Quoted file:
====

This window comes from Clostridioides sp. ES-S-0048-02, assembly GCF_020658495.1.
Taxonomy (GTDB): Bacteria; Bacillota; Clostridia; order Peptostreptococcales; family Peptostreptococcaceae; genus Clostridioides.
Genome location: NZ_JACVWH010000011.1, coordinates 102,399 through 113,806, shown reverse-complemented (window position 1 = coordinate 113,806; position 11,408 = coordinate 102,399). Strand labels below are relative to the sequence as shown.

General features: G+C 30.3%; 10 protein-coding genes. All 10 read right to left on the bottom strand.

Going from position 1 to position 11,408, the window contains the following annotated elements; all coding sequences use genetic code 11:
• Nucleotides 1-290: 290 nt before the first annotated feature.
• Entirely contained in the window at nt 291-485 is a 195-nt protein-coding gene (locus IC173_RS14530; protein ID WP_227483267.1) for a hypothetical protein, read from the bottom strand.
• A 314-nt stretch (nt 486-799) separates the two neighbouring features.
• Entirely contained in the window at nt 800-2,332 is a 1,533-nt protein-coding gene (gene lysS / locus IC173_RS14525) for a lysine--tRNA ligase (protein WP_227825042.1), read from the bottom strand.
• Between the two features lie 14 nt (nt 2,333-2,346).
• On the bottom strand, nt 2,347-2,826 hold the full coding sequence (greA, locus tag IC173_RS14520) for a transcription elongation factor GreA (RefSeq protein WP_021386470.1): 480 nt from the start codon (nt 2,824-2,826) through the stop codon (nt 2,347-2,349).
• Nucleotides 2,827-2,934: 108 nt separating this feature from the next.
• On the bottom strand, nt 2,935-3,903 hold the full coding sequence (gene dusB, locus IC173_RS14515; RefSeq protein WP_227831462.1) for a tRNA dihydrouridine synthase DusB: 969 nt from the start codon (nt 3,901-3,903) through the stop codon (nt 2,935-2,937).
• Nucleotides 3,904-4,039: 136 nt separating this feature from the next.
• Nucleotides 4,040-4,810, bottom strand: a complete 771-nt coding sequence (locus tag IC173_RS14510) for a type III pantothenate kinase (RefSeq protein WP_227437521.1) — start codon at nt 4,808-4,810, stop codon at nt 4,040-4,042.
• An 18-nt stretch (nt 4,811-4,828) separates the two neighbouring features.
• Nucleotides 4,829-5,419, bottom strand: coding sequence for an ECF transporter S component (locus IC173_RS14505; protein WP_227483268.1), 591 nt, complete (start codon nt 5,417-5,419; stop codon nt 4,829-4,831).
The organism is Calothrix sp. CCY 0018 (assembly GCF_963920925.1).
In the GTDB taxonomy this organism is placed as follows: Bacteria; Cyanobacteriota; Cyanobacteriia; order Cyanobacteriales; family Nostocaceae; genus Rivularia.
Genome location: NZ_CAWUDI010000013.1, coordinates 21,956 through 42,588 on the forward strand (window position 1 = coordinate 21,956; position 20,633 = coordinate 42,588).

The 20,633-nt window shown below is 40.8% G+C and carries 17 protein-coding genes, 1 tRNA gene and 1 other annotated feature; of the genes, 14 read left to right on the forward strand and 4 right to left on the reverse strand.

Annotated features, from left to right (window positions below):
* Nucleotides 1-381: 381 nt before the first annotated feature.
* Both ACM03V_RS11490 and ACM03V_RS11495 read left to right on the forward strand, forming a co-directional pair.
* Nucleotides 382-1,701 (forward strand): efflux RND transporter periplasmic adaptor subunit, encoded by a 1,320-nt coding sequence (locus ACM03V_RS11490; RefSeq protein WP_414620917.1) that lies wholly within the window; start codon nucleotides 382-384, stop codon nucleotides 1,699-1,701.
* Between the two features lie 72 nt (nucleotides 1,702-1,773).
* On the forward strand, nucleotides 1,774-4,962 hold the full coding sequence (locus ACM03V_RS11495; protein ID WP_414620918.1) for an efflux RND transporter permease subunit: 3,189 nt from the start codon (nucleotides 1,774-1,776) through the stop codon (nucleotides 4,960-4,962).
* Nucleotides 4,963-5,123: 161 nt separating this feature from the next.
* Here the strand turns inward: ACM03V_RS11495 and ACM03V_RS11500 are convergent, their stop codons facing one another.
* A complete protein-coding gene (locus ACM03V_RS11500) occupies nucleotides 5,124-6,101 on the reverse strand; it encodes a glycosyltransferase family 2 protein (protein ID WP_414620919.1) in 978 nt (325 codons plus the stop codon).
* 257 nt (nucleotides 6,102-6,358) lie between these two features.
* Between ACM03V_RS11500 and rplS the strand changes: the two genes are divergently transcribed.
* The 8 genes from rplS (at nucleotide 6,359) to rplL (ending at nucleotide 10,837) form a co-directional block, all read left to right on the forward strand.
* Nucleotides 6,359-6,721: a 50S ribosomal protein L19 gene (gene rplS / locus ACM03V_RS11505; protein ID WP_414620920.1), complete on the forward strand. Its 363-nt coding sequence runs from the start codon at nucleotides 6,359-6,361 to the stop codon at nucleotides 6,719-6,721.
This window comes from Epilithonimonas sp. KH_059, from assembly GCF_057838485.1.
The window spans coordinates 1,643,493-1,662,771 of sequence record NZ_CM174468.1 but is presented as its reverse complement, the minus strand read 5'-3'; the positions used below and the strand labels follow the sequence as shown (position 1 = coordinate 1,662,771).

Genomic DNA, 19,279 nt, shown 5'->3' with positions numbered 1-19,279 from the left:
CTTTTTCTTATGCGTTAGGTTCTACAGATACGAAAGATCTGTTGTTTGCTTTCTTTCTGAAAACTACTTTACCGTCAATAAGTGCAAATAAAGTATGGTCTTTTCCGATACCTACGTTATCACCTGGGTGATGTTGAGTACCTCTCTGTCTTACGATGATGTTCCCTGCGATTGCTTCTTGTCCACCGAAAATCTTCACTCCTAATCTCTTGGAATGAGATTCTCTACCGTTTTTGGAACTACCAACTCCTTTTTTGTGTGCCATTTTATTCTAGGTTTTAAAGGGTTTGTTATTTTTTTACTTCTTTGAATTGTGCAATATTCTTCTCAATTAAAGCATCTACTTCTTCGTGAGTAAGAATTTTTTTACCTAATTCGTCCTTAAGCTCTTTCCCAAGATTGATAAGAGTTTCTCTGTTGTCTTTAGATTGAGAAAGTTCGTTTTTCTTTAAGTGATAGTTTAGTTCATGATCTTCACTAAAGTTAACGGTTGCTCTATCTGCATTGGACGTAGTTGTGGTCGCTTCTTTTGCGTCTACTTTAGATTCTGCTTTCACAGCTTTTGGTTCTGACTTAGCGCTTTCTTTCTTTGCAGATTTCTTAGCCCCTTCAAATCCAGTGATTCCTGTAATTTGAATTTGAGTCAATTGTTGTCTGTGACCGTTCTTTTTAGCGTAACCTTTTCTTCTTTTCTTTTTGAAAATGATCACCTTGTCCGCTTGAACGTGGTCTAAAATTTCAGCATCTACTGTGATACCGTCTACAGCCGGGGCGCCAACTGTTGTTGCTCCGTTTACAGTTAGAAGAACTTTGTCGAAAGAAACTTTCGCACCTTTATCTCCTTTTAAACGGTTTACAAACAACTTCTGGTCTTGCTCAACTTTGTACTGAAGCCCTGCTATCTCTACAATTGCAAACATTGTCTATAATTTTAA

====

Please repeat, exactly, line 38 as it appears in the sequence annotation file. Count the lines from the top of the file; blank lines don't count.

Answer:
CTTTTTCTTATGCGTTAGGTTCTACAGATACGAAAGATCTGTTGTTTGCTTTCTTTCTGAAAACTACTTTACCGTCAATAAGTGCAAATAAAGTATGGTCTTTTCCGATACCTACGTTATCACCTGGGTGATGTTGAGTACCTCTCTGTCTTACGATGATGTTCCCTGCGATTGCTTCTTGTCCACCGAAAATCTTCACTCCTAATCTCTTGGAATGAGATTCTCTACCGTTTTTGGAACTACCAACTCCTTTTTTGTGTGCCATTTTATTCTAGGTTTTAAAGGGTTTGTTATTTTTTTACTTCTTTGAATTGTGCAATATTCTTCTCAATTAAAGCATCTACTTCTTCGTGAGTAAGAATTTTTTTACCTAATTCGTCCTTAAGCTCTTTCCCAAGATTGATAAGAGTTTCTCTGTTGTCTTTAGATTGAGAAAGTTCGTTTTTCTTTAAGTGATAGTTTAGTTCATGATCTTCACTAAAGTTAACGGTTGCTCTATCTGCATTGGACGTAGTTGTGGTCGCTTCTTTTGCGTCTACTTTAGATTCTGCTTTCACAGCTTTTGGTTCTGACTTAGCGCTTTCTTTCTTTGCAGATTTCTTAGCCCCTTCAAATCCAGTGATTCCTGTAATTTGAATTTGAGTCAATTGTTGTCTGTGACCGTTCTTTTTAGCGTAACCTTTTCTTCTTTTCTTTTTGAAAATGATCACCTTGTCCGCTTGAACGTGGTCTAAAATTTCAGCATCTACTGTGATACCGTCTACAGCCGGGGCGCCAACTGTTGTTGCTCCGTTTACAGTTAGAAGAACTTTGTCGAAAGAAACTTTCGCACCTTTATCTCCTTTTAAACGGTTTACAAACAACTTCTGGTCTTGCTCAACTTTGTACTGAAGCCCTGCTATCTCTACAATTGCAAACATTGTCTATAATTTTAA